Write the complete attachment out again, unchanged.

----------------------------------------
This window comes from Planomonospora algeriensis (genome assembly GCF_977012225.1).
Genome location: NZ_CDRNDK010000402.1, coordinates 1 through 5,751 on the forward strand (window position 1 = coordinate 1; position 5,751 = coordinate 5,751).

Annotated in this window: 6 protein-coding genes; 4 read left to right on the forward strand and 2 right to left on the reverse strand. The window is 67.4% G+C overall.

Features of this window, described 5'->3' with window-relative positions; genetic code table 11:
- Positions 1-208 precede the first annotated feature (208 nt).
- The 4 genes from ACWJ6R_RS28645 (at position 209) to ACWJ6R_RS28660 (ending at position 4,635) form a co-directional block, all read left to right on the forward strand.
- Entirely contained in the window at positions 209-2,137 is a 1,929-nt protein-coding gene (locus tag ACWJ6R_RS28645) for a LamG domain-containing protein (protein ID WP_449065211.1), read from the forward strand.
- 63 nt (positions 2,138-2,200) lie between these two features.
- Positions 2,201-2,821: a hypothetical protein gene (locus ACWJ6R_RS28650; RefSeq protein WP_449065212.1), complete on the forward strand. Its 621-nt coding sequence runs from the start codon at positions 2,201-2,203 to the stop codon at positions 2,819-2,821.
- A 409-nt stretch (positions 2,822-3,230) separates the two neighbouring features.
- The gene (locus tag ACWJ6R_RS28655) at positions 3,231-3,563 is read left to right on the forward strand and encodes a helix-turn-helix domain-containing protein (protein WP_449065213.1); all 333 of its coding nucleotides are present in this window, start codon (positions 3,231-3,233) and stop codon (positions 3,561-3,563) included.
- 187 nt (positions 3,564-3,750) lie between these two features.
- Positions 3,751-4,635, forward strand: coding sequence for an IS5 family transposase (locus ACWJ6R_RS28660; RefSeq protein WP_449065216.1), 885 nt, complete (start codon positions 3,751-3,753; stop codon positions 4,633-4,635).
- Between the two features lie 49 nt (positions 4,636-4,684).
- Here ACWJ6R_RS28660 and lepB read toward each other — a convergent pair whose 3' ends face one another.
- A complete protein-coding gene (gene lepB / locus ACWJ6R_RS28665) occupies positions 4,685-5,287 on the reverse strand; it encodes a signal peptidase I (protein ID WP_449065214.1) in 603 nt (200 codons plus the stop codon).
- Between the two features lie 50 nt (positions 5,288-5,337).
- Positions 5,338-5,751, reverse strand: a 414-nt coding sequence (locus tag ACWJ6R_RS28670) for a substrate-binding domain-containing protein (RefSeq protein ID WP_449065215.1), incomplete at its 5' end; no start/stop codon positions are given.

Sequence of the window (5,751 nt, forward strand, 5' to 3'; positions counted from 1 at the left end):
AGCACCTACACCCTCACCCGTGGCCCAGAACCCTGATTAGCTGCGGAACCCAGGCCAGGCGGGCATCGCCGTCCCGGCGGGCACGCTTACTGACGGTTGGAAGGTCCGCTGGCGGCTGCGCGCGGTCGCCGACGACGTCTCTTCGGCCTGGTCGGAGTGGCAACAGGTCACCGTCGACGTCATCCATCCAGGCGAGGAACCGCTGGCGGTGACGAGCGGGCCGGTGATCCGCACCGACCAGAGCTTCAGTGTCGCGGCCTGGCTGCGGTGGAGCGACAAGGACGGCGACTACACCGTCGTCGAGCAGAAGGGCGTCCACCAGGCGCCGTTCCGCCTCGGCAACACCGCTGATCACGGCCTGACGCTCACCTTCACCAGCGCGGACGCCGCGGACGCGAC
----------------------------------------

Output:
This window comes from Planomonospora algeriensis (genome assembly GCF_977012225.1).
Genome location: NZ_CDRNDK010000402.1, coordinates 1 through 5,751 on the forward strand (window position 1 = coordinate 1; position 5,751 = coordinate 5,751).

Annotated in this window: 6 protein-coding genes; 4 read left to right on the forward strand and 2 right to left on the reverse strand. The window is 67.4% G+C overall.

Features of this window, described 5'->3' with window-relative positions; genetic code table 11:
- Positions 1-208 precede the first annotated feature (208 nt).
- The 4 genes from ACWJ6R_RS28645 (at position 209) to ACWJ6R_RS28660 (ending at position 4,635) form a co-directional block, all read left to right on the forward strand.
- Entirely contained in the window at positions 209-2,137 is a 1,929-nt protein-coding gene (locus tag ACWJ6R_RS28645) for a LamG domain-containing protein (protein ID WP_449065211.1), read from the forward strand.
- 63 nt (positions 2,138-2,200) lie between these two features.
- Positions 2,201-2,821: a hypothetical protein gene (locus ACWJ6R_RS28650; RefSeq protein WP_449065212.1), complete on the forward strand. Its 621-nt coding sequence runs from the start codon at positions 2,201-2,203 to the stop codon at positions 2,819-2,821.
- A 409-nt stretch (positions 2,822-3,230) separates the two neighbouring features.
- The gene (locus tag ACWJ6R_RS28655) at positions 3,231-3,563 is read left to right on the forward strand and encodes a helix-turn-helix domain-containing protein (protein WP_449065213.1); all 333 of its coding nucleotides are present in this window, start codon (positions 3,231-3,233) and stop codon (positions 3,561-3,563) included.
- 187 nt (positions 3,564-3,750) lie between these two features.
- Positions 3,751-4,635, forward strand: coding sequence for an IS5 family transposase (locus ACWJ6R_RS28660; RefSeq protein WP_449065216.1), 885 nt, complete (start codon positions 3,751-3,753; stop codon positions 4,633-4,635).
- Between the two features lie 49 nt (positions 4,636-4,684).
- Here ACWJ6R_RS28660 and lepB read toward each other — a convergent pair whose 3' ends face one another.
- A complete protein-coding gene (gene lepB / locus ACWJ6R_RS28665) occupies positions 4,685-5,287 on the reverse strand; it encodes a signal peptidase I (protein ID WP_449065214.1) in 603 nt (200 codons plus the stop codon).
- Between the two features lie 50 nt (positions 5,288-5,337).
- Positions 5,338-5,751, reverse strand: a 414-nt coding sequence (locus tag ACWJ6R_RS28670) for a substrate-binding domain-containing protein (RefSeq protein ID WP_449065215.1), incomplete at its 5' end; no start/stop codon positions are given.

Sequence of the window (5,751 nt, forward strand, 5' to 3'; positions counted from 1 at the left end):
AGCACCTACACCCTCACCCGTGGCCCAGAACCCTGATTAGCTGCGGAACCCAGGCCAGGCGGGCATCGCCGTCCCGGCGGGCACGCTTACTGACGGTTGGAAGGTCCGCTGGCGGCTGCGCGCGGTCGCCGACGACGTCTCTTCGGCCTGGTCGGAGTGGCAACAGGTCACCGTCGACGTCATCCATCCAGGCGAGGAACCGCTGGCGGTGACGAGCGGGCCGGTGATCCGCACCGACCAGAGCTTCAGTGTCGCGGCCTGGCTGCGGTGGAGCGACAAGGACGGCGACTACACCGTCGTCGAGCAGAAGGGCGTCCACCAGGCGCCGTTCCGCCTCGGCAACACCGCTGATCACGGCCTGACGCTCACCTTCACCAGCGCGGACGCCGCGGACGCGAC